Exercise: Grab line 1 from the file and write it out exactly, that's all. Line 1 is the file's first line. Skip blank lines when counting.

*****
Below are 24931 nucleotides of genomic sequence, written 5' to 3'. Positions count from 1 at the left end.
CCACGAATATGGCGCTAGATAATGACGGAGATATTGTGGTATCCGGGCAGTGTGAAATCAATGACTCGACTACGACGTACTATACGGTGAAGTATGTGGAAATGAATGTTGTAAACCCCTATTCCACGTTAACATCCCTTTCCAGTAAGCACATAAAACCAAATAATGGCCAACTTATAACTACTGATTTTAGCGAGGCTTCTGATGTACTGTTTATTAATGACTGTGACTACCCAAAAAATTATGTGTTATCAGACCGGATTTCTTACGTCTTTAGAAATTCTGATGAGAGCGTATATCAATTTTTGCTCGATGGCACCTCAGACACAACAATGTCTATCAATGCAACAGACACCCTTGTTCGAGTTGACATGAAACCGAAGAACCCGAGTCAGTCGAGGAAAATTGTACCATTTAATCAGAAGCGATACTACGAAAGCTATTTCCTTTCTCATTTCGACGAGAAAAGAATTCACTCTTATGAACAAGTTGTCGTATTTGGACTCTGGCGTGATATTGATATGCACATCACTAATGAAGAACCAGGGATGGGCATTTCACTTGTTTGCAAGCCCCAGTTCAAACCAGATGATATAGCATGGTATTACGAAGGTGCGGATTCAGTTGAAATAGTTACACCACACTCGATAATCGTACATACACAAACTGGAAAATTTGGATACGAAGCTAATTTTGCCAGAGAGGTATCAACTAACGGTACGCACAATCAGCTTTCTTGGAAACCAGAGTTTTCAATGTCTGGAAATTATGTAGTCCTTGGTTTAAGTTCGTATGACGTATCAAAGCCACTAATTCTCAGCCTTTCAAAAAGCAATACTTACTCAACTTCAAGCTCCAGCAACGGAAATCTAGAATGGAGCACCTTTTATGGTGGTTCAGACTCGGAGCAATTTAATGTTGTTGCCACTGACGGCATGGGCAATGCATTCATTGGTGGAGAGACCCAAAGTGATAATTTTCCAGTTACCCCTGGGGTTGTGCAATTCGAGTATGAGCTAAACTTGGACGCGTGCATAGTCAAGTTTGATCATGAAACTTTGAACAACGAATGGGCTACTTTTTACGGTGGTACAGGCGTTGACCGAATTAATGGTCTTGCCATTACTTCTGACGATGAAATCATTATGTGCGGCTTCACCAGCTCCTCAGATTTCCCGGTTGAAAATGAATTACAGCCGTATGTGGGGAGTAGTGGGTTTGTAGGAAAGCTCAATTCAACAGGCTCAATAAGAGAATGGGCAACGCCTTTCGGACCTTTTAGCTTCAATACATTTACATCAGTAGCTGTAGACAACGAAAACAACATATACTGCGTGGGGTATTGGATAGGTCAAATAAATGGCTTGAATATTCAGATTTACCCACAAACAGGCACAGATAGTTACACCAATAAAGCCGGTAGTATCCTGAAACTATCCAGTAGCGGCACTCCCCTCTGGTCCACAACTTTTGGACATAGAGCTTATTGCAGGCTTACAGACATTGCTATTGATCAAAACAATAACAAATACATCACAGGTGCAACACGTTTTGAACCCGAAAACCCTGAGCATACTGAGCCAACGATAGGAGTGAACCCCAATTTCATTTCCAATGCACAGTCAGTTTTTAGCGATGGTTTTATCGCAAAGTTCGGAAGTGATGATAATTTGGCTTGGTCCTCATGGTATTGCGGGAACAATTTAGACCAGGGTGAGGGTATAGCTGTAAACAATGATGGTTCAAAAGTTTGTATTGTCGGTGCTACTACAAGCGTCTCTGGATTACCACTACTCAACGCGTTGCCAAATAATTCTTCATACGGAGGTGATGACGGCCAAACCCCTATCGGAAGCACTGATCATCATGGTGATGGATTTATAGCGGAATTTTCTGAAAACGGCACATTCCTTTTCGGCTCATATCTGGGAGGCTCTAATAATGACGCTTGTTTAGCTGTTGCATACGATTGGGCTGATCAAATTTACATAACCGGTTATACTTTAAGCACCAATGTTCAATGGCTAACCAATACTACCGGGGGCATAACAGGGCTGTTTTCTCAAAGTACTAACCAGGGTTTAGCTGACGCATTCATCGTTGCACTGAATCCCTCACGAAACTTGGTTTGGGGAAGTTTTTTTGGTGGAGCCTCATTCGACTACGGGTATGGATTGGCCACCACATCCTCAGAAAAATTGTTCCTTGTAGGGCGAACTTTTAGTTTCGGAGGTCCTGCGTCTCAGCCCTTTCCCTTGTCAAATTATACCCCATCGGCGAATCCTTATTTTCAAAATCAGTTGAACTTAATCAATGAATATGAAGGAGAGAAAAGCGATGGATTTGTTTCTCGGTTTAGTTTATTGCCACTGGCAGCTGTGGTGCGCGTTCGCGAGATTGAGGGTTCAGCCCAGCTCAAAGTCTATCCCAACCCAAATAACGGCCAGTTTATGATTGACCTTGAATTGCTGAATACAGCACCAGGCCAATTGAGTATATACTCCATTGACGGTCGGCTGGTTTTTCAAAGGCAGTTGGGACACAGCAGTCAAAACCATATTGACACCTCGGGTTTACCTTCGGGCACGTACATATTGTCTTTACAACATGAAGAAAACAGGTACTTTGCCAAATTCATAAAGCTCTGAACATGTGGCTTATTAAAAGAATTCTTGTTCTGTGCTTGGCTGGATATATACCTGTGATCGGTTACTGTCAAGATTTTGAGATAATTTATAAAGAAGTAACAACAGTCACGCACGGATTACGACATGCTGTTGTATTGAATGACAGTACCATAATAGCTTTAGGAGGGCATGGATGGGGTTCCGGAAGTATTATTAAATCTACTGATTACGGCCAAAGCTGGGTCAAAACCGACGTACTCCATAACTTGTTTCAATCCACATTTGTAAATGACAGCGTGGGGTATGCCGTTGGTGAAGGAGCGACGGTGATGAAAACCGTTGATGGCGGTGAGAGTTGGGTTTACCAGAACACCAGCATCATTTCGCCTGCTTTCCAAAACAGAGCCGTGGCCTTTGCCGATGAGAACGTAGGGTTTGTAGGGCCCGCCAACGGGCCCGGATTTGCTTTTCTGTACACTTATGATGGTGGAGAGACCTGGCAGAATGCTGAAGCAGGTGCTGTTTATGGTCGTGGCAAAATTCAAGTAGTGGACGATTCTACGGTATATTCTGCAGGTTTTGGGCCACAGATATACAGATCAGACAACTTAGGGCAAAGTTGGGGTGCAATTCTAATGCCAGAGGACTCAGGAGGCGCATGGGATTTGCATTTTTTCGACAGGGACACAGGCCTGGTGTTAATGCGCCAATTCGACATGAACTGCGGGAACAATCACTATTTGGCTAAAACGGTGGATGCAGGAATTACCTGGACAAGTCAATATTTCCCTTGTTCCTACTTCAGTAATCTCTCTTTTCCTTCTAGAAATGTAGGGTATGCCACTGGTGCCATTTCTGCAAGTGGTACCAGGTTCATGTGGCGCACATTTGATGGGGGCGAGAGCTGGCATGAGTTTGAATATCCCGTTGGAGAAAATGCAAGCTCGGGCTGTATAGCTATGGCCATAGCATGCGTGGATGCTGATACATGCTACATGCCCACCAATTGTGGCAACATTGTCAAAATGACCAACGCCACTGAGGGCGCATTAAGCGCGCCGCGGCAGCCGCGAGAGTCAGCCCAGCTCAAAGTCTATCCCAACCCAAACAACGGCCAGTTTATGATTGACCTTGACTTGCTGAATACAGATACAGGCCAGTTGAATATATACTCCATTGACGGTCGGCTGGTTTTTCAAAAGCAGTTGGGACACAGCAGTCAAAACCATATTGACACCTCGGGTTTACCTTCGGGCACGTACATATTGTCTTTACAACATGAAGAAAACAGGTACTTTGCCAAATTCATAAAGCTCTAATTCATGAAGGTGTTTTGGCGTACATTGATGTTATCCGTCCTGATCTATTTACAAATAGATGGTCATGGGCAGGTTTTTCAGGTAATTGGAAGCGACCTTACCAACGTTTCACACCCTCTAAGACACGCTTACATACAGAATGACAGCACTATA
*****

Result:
Below are 24931 nucleotides of genomic sequence, written 5' to 3'. Positions count from 1 at the left end.